Over the next three weeks, New Zealanders will vote in a referendum. Will we change our flag? We face a choice between the flag we have had since 1902 and an alternative chosen in a referendum last year. The significant difference between them is that the proposed new flag replaces the Union Jack with a silver fern. Both flags have the Southern Cross on the right hand side.
You may wonder what is going on. Is New Zealand becoming a republic? Is the rejection of the Union Jack a rejection of the Queen as New Zealand’s head of state? Will an ex-captain of the All Blacks, perhaps Richie McCaw or Buck Shelford, soon be anointed president of New Zealand?
None of the above. The Prime Minister, John Key, who initiated the Change the Flag movement, has no interest in constitutional reform. He and his governing National Party have made this clear. Changing the flag entails no change in anything else.
Then why do it?
According to the Prime Minister, it’s “about who we are and what we believe is the right symbol to represent us going forward”.
Then the question is whether the Union Jack or a silver fern better represents “who we are”.
Here are some facts about New Zealand which seem to favour the Union Jack. Well over half of New Zealanders are of British decent. We speak English. We have a Westminster parliamentary system. We have an English Common Law system. Our national sports are rugby and cricket. We are fond of fish and chips and pies. The British monarch is our head of state.
What about the silver fern? What does it say about who we are? The botanical object itself is a characteristic feature of New Zealand’s native forests. And its image has long been used as the emblem of our national sports teams. So, to put the matter simply, the silver fern represents “who we are” better than the Union Jack does if our flora and sports count for more than our history.
Most New Zealanders care more about sport and “the environment” than their history. But representing what now concerns many New Zealanders is not the same as representing who we are. Our language, manners, tastes and legal system are explained by our British heritage, not by our plants or our sporting enthusiasms.
Some in favour of changing the flag claim that it will show that we have “come of age”. They are right, but only if the age they have in mind is 17.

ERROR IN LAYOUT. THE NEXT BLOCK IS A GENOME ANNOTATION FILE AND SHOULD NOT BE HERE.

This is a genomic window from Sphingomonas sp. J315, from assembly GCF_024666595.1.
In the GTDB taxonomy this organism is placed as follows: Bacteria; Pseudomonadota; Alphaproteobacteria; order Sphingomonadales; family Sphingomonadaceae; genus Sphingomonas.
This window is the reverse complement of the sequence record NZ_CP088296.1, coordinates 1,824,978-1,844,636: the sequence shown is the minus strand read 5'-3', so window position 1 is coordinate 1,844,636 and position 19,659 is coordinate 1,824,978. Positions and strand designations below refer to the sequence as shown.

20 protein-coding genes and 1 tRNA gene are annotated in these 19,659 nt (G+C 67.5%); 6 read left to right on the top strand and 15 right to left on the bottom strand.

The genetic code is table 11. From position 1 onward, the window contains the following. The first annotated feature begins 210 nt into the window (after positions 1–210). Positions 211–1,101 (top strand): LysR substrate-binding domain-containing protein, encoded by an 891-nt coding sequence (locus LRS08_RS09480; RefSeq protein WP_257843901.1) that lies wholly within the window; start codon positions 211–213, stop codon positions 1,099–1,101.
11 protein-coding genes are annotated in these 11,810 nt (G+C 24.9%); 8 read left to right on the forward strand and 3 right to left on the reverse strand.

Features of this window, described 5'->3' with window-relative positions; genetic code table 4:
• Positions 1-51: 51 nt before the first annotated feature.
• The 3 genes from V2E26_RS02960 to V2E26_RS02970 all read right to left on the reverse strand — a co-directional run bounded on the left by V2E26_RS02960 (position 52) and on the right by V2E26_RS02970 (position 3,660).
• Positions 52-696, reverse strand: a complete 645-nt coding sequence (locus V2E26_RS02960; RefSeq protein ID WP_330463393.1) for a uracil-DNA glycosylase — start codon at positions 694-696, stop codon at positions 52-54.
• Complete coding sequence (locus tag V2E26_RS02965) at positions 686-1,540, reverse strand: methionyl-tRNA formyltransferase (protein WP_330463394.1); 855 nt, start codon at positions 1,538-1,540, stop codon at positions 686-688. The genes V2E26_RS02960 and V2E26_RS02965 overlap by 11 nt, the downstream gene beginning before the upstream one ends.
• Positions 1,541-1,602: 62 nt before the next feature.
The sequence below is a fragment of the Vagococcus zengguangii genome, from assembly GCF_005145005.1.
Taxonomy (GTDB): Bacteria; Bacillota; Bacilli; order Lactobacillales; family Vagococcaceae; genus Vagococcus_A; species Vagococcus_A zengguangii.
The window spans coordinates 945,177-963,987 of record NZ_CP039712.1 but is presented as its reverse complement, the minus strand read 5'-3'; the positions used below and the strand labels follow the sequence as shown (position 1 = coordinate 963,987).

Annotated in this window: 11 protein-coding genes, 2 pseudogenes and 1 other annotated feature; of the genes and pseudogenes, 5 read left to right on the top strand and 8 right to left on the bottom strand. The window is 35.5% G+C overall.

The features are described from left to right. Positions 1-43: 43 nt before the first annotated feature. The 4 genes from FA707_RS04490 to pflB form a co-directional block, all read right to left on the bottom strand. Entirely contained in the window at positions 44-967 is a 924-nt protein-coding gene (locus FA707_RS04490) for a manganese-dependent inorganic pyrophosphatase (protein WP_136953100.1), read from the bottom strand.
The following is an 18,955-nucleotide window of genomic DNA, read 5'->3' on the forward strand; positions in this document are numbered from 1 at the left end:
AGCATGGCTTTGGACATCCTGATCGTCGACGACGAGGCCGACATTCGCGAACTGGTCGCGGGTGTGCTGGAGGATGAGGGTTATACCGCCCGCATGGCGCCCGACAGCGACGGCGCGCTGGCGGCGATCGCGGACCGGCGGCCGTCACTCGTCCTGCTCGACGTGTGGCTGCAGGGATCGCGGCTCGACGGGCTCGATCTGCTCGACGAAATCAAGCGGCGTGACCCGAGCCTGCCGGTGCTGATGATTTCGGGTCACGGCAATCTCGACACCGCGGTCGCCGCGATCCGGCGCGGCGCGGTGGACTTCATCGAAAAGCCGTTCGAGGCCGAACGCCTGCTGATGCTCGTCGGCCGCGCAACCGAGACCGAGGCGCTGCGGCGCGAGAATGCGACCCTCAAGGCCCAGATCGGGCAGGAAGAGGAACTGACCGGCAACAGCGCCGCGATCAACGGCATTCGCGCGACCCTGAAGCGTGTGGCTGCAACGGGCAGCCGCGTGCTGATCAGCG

Around that age many of us are overtaken by the idea that we can create ourselves anew, independent of the unchosen circumstances of our lives and, especially, of our parents. And we try to signify this self-definition. Those lucky enough to be naturally cautious limit themselves to reading Nietzsche, dressing tastelessly and getting foolish haircuts. The less cautious find themselves looking in the mirror 25 years later, seeing their father looking back, except with “fuck the system” tattooed across his chest.
New Zealand’s Change the Flag movement displays a kind of nationalistic adolescence. They want a flag that represents us. But by “us” they can only really mean “some of us as we are now”. Like a teenager too immature to realise that “me as I am now” is not very important, and certainly not worth permanently representing on your body, the changers would give us a new national flag for no better reason than satisfying their current tastes.
By what reasoning will the Prime Minister, then retired, discourage the government of 2036 from changing the flag again? How will he respond to those who say that his favoured fern flag, which embodies the aesthetic sensibilities of those who now design beach towels, is simply too dated to be tolerated?
Nor are future generations the only problem with designing a flag that represents “us”. In the 2015 referendum that selected an alternative to our current flag, the winning fern flag received only 40 per cent of first-preference votes. Current polling suggests that the run-off between this minority winner and the current flag will be close run. Whichever flag wins, many New Zealanders will end up with a flag they feel does not represent them.
But this feeling will be an artefact of the process. Prior to the Change the Flag movement, it had never occurred to most New Zealanders to ask whether the flag represented them. What does the question even mean?
Does your family name represent you? Does your old school’s emblem represent you? Of course they do, in the trivial sense that Jones (or whatever) is indeed the name of people in your family, and the emblem of your school is indeed a dragon. They are just givens. To want something more, to want symbols that express something you deem important about yourself, is mere vanity.
The Union Jack represents who we New Zealanders are better than any plant can. But that is not my reason for wanting to keep the current flag. I want to keep it simply because it’s the flag we New Zealanders alive today were given. I want to keep it precisely so that we do not have to choose a flag that represents “who we are and what we believe is the right symbol to represent us going forward”. Never mind the result. The very endeavour is embarrassing.